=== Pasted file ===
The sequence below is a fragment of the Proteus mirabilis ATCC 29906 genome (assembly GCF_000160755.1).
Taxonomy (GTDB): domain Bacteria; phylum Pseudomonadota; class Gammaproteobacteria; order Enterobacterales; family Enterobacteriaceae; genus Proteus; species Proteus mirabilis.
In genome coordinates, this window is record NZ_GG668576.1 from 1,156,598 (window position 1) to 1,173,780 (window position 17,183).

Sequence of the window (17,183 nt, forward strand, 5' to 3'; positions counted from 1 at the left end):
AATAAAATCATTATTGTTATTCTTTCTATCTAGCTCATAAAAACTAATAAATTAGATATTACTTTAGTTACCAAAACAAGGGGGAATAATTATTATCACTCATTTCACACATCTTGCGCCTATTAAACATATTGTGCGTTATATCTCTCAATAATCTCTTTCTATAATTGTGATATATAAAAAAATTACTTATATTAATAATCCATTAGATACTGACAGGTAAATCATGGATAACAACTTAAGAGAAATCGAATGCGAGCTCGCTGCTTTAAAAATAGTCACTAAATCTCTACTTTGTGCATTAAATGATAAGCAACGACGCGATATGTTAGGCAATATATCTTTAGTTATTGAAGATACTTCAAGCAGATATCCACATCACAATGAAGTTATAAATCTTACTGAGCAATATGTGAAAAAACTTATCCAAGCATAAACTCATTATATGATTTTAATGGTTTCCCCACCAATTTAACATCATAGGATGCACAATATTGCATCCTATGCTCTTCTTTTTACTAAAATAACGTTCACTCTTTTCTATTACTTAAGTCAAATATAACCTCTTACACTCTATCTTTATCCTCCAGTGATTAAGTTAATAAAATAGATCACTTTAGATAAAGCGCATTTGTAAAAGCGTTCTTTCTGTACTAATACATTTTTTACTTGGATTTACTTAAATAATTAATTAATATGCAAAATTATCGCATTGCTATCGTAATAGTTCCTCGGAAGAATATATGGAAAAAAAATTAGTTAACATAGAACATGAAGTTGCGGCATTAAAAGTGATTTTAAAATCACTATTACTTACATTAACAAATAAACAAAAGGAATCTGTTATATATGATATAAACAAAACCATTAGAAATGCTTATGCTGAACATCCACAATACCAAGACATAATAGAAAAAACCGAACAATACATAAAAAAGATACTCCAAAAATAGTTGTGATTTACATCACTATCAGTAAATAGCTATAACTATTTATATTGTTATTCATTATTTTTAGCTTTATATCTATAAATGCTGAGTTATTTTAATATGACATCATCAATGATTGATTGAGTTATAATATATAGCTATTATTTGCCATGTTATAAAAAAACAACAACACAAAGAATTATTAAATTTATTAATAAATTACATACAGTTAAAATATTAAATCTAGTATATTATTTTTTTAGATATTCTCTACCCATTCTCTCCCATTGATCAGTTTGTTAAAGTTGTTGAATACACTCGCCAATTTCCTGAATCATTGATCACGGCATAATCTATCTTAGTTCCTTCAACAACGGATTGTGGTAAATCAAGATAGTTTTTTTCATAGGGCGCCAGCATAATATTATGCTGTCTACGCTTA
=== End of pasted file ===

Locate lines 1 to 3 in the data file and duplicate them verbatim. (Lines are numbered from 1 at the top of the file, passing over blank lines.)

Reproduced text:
The sequence below is a fragment of the Proteus mirabilis ATCC 29906 genome (assembly GCF_000160755.1).
Taxonomy (GTDB): domain Bacteria; phylum Pseudomonadota; class Gammaproteobacteria; order Enterobacterales; family Enterobacteriaceae; genus Proteus; species Proteus mirabilis.
In genome coordinates, this window is record NZ_GG668576.1 from 1,156,598 (window position 1) to 1,173,780 (window position 17,183).